E RANGE: door with chamfered margins at left, W elevation; 12- lying-pane sash and case window at right with droved margins; 3 depressed carriage archways with doors at far right. E elevation with moulded wasllhead stack at centre, window at left, 2 windows at right. Evidence of recently rempved (1990) small central projection. S gable with pointed arched window at centre, Y-glazing pattern but astragals mostly removed; coped skews wiht finial at W range.

N RANGE: 2 doors and 3 windows to S elevation, symmetrically placed. Rear elevation blank at centre; blank finialled gable with coped skews at left; gable to original farmhouse at right wiht recent sliding door. Lying-pane glazing patterns.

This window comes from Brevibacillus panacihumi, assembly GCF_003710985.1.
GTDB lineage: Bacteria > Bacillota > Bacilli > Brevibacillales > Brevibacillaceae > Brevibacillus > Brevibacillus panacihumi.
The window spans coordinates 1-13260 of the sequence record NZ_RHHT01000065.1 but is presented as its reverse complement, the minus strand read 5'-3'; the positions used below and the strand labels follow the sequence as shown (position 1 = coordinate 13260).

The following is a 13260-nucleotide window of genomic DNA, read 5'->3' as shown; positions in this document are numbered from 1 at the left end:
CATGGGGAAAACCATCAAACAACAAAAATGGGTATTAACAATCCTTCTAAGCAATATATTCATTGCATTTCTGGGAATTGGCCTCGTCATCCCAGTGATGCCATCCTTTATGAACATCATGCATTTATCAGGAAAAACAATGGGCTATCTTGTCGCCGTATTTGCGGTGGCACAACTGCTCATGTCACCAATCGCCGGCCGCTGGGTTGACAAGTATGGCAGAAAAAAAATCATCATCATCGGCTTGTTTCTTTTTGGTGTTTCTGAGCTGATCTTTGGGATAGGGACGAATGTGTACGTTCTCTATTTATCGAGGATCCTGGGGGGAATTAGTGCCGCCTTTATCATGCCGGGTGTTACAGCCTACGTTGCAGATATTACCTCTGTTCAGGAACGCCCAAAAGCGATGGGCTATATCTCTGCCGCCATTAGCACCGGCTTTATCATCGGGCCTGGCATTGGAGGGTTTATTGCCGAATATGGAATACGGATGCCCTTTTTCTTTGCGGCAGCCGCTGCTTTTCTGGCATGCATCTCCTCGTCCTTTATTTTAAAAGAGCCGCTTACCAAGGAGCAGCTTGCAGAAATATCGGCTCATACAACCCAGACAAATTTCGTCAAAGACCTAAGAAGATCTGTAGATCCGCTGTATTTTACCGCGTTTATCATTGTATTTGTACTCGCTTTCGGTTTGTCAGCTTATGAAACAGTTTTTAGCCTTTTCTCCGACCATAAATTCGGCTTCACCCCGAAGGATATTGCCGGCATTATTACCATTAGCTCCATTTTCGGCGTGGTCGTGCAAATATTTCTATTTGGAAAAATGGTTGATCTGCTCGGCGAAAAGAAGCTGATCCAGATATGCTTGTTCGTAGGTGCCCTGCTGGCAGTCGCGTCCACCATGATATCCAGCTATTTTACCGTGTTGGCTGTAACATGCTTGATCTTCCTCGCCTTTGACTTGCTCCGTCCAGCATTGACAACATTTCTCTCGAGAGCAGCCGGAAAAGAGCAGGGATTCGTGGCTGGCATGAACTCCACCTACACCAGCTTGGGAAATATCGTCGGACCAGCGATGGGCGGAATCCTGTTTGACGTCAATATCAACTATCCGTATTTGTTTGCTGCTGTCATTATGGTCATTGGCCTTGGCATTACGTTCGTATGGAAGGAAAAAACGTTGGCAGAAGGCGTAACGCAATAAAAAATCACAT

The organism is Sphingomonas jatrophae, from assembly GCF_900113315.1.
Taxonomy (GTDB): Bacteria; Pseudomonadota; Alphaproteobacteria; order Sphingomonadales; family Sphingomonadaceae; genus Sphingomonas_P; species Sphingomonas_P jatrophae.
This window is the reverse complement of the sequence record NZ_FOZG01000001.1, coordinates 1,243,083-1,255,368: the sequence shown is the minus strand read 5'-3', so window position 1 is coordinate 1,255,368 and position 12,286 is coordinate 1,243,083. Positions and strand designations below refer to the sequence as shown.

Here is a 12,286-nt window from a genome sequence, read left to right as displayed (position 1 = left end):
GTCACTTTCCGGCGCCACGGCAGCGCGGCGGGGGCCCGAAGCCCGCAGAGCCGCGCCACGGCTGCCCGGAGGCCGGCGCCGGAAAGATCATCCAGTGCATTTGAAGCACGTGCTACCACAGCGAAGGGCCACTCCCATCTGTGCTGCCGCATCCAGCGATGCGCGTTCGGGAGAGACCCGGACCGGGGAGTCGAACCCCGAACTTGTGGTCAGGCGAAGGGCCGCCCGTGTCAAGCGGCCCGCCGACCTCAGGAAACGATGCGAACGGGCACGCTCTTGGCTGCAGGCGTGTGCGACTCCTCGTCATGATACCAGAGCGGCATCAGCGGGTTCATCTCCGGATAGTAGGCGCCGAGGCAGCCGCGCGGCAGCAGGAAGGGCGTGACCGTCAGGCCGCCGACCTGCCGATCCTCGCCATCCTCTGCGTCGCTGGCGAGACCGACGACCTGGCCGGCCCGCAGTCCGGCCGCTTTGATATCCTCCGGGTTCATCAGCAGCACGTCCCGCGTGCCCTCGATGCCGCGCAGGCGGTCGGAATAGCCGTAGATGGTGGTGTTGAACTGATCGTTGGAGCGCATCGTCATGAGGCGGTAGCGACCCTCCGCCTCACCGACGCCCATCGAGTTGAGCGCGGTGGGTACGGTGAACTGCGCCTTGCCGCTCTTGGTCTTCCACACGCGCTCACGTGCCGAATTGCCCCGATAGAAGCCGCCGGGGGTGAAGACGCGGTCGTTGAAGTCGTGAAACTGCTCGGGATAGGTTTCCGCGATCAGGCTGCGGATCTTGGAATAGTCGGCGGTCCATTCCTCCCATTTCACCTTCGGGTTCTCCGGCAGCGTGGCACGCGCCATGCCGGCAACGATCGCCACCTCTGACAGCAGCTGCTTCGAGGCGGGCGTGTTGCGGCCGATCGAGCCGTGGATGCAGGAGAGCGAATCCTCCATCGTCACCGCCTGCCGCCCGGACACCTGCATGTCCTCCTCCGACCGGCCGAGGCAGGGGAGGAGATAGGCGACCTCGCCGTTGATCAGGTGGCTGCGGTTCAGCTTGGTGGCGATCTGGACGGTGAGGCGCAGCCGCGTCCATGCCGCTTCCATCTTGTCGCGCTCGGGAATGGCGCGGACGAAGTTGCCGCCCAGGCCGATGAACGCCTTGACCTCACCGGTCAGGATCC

W ELEVATION: byre at left with dooor at centre, rounded angle at far let; piended-roof with ventilator ridge tiles. Court at right, double-piled, with double sliding doors at centre, single at left; modern addition projecting at far right and continuing at right return elevation; piended-roofs with open slates and ventilator ridge tiles.

S ELEATION: projecting at right, large modern addition at left; M-piended roof.

N ELEVATION: door at left, diuble sliding doors at right breaking wallhead with catslide roof.


S RANGE, E ELEVATION: single storey. Door at centre with consecration type cross marking on quoin; 4-bay cartshed with cast-iron columns; double doors with barred window and further window and door; piended-roof, ventilator ridge tiles, coped dividing wall at right with ridge stack. 3 symmetrically placed windows at linking section at far right, further consecration-type cross at angle quoin in right re-entrant. 2-storey mill slightly recessed at right. Modern sliding double doors at left, blocked window above, depressed arch entrance at right with keystone inscribed '1814 PS JC', window at far right, both masked by later addition.